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Review: Run – “Well-paced tension”

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Image: Hulu

A mother’s love is meant to be binding and unbreakable.  From the moment a child is born, there is typically an instinctual bond.  This is demonstrated not just in humans, but also in nature as mothers protect their offspring from outside threats.  But what if this protective nature goes too far? What if instead a mother’s love becomes need, becomes possessive, becomes obsessive? Director Aneesh Chaganty pushes those parental boundaries in his second feature film, Run.

Asthma, diabetes, severe rashes, paralysis – these are just some of the conditions that affect seventeen-year-old Chloe (newcomer Kiera Allen).  Her days are marked by the pills she takes, organized and labelled by her mother Diane (Sarah Paulson) who has been her sole caretaker since she was born.  The pair live outside a small town, isolated within the walls of their home, and have a seemingly idyllic, easy-going relationship.  Relegated to her wheelchair, Chloe doesn’t really leave their house much, or at least she is not offered many opportunities.  She is homeschooled by her mother, who also controls her internet access and everything she eats.  The most exciting part of each day for Chloe, an intelligent and resourceful young woman, is the delivery of the mail where she eagerly awaits an acceptance letter for university.

However, Chloe’s blind faith in her mother’s love and care is about to come into question when she finds that one of the many medications she is taking isn’t labelled for her.  She begins to become suspicious there is something more nefarious going on, but her lack of connection to the outside world makes it difficult to investigate.  Chloe is desperate to find out the truth.  But Diane has other plans.  She has seen this coming, and also clearly recognizes that Chloe’s desire to leave home is inevitable.  Diane will be alone, an empty nester.  She’s not about to let Chloe go without a fight, even if it has disastrous consequences.

Director Aneesh Chaganty co-wrote this film alongside Sev Ohanian who was also his writing partner for his 2018 film Searching.  While Searching was timely and original using various digital interfaces to tell its story, it also created a particularly nuanced relationship between father and daughter that significantly upped the stakes.  Run strays away from that, with little background information on what has occurred over Diane and Chloe’s relationship over the last 17 years.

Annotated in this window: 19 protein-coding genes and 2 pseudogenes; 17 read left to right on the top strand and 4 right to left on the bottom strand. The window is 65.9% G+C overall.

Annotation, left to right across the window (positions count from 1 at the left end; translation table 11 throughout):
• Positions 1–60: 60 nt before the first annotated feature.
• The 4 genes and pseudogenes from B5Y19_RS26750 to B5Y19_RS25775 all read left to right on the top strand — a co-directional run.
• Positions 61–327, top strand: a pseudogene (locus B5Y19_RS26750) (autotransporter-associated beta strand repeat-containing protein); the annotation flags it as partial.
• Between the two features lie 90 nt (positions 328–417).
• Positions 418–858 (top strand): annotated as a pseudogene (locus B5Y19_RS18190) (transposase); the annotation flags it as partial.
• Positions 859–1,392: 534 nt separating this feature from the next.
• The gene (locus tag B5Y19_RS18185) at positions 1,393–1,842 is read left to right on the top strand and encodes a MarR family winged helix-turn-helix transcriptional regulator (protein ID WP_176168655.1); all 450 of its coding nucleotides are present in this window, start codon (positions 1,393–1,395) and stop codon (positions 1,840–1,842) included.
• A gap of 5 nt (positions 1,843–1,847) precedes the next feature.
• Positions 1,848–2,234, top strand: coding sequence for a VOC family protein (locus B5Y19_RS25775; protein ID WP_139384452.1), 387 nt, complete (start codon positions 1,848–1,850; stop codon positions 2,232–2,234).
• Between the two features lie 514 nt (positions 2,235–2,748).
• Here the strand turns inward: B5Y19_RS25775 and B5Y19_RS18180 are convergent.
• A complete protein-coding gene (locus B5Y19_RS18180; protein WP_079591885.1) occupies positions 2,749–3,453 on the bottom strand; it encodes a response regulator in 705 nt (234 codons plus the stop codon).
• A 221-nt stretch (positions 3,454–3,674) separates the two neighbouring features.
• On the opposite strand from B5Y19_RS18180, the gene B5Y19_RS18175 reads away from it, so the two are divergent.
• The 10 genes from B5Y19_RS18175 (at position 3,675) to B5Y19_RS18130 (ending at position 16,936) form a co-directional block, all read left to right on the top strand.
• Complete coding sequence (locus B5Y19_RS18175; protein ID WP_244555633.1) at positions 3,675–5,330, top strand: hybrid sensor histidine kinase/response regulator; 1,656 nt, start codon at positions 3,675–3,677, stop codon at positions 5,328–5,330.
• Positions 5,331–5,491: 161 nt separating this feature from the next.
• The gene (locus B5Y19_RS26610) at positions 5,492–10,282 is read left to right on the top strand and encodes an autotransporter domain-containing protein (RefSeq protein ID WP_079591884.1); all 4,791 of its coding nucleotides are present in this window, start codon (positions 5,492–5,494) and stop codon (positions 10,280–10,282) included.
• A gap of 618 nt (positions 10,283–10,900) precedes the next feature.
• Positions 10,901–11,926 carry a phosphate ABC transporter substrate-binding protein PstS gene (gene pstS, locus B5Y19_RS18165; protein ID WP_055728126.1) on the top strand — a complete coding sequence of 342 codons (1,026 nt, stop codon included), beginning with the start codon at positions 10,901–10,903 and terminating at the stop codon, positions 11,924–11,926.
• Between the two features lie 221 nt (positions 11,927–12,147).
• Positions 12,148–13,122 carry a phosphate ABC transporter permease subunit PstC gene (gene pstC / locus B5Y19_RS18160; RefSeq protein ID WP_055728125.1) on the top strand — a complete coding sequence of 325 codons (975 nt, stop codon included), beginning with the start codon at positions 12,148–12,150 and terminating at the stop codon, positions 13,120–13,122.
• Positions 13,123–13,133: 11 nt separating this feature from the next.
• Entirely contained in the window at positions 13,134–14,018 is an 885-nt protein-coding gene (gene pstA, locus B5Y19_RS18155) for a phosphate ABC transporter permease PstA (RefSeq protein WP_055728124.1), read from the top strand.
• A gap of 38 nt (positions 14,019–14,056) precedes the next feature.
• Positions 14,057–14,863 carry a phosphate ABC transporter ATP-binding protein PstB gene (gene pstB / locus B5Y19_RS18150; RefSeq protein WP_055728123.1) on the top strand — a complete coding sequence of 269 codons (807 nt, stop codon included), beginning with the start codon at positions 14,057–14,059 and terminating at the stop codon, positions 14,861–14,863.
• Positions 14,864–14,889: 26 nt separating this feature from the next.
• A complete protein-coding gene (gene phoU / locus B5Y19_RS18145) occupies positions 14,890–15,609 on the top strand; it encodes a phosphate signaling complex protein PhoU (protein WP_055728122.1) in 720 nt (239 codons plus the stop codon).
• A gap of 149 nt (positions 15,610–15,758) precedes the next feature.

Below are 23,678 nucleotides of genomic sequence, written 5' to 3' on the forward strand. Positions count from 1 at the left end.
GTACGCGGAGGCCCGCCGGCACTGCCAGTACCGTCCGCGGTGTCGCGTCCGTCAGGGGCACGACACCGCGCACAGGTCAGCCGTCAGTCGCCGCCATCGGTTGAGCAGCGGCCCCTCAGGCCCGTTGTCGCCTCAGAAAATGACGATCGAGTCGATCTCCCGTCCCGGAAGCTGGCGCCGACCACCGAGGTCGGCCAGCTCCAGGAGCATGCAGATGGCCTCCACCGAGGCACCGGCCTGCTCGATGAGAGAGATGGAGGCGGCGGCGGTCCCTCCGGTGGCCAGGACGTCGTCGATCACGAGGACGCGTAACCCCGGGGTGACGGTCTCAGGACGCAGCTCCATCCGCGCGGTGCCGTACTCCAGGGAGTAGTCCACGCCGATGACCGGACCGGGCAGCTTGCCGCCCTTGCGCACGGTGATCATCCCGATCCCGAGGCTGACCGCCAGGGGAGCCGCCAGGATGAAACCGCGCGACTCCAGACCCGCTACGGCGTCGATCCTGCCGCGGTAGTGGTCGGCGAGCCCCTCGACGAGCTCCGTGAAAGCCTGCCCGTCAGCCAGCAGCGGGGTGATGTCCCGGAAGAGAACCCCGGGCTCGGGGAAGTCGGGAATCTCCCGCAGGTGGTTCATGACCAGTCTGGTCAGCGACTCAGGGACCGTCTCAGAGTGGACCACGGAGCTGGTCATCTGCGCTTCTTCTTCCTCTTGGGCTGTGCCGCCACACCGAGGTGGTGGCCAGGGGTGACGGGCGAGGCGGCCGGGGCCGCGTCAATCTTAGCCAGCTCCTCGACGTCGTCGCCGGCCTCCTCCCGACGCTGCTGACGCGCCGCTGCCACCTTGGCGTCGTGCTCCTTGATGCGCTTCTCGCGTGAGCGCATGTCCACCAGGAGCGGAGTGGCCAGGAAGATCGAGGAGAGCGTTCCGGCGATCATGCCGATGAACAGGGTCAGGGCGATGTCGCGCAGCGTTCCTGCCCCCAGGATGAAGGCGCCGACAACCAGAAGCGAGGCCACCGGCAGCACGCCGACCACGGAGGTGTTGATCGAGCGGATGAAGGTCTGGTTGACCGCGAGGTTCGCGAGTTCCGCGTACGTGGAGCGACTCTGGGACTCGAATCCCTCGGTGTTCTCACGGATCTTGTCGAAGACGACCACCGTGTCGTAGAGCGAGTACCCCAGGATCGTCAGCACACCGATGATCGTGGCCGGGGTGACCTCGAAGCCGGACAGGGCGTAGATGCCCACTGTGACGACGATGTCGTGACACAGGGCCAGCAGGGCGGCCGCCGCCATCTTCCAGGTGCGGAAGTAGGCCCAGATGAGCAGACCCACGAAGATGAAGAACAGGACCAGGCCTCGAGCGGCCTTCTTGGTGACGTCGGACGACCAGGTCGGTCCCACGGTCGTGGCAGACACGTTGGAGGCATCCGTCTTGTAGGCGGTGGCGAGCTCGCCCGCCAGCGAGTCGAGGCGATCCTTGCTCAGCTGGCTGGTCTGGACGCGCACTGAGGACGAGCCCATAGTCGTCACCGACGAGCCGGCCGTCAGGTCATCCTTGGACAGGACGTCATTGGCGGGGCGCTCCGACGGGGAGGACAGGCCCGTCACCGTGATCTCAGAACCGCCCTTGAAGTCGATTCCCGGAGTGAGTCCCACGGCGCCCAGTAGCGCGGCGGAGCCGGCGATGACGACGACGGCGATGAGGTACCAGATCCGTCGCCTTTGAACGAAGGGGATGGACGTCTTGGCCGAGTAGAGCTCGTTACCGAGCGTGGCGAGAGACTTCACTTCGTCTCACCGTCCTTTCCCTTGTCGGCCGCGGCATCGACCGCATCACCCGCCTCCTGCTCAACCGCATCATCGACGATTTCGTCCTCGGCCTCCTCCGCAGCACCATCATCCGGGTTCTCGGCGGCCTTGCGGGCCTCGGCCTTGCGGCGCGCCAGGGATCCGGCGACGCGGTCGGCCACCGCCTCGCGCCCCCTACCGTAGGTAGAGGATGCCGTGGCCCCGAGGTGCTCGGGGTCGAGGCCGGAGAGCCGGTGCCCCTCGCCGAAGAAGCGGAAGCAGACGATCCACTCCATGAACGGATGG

Perhaps that wouldn’t matter as much if Run also didn’t ask you to suspend belief over some of its other details.  Such as, the very fake medication that Diane is giving to Chloe.  While it is understandable that one might not want to name a true medication, a drug that is even therapeutically possible would be a start.  In my other life, I am a veterinarian and I can’t wait for people to ask me for the miracle muscle relaxant that helps with their dog’s leg pain due to sunburn and bug bites?  A quick consult with a pharmacist or any medical professional might have circumvented this, though I understand this is likely to bother only a niche group of people.  However, it’s not the only scene that lacks realism, as Chloe’s MacGyver-esque antics during an escape sequence could demonstrate.

That said, Run is not the only thriller to have fallen into these unrealistic traps.  And credit where credit is due, many of those sequences are suspenseful despite their details, demonstrating that, just as in Searching, Chaganty has the skill to create tension where it might otherwise prove difficult.  He is aided in part by the orchestral score from Torin Borrowdale, that helps to turn the screw at just the right moments.

But it is Paulson and Allen that do much of the heavy lifting here.  With several seasons of American Horror Story under her belt as well as the recent portrayal of a demented nurse in the Netflix series Ratched, Paulson is certainly making herself a go-to actor for disturbed characters.  She does her best to make Diane whole and succeeds in creating the menacing mother.  Allen, for her part largely keeps up with Paulson for her feature debut, making her one to watch, especially if cast in a film that gives her character a little more depth.

As you might imagine, Run becomes a bit of a zany go.  That said, if you don’t think about it too hard, the filmmaking team’s penchant for suspense can make it a bit of fun.  It never tries to reinvent the wheel, but it does roll along nicely with well-paced tension.  Run was meant to originally open on Mother’s Day, a tongue-in-cheek nod perhaps to how seriously this film really takes itself (taking mom to a movie about a psychologically twisted mother on her special day is certainly a choice).  Run is far from perfect but not without thriller merit, surely solidifying Chaganty’s place within the genre.

Run premiers on Hulu this Friday, November 20th.

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